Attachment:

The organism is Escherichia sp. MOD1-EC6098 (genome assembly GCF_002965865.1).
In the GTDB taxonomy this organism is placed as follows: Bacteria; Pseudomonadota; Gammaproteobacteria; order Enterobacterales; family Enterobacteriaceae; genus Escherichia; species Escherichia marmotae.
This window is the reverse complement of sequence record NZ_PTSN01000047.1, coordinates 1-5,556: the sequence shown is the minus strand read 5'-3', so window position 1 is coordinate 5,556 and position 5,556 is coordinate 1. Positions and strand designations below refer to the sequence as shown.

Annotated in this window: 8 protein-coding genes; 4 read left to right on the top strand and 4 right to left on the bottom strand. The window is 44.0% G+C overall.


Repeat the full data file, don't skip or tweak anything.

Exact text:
The organism is Escherichia sp. MOD1-EC6098 (genome assembly GCF_002965865.1).
In the GTDB taxonomy this organism is placed as follows: Bacteria; Pseudomonadota; Gammaproteobacteria; order Enterobacterales; family Enterobacteriaceae; genus Escherichia; species Escherichia marmotae.
This window is the reverse complement of sequence record NZ_PTSN01000047.1, coordinates 1-5,556: the sequence shown is the minus strand read 5'-3', so window position 1 is coordinate 5,556 and position 5,556 is coordinate 1. Positions and strand designations below refer to the sequence as shown.

Annotated in this window: 8 protein-coding genes; 4 read left to right on the top strand and 4 right to left on the bottom strand. The window is 44.0% G+C overall.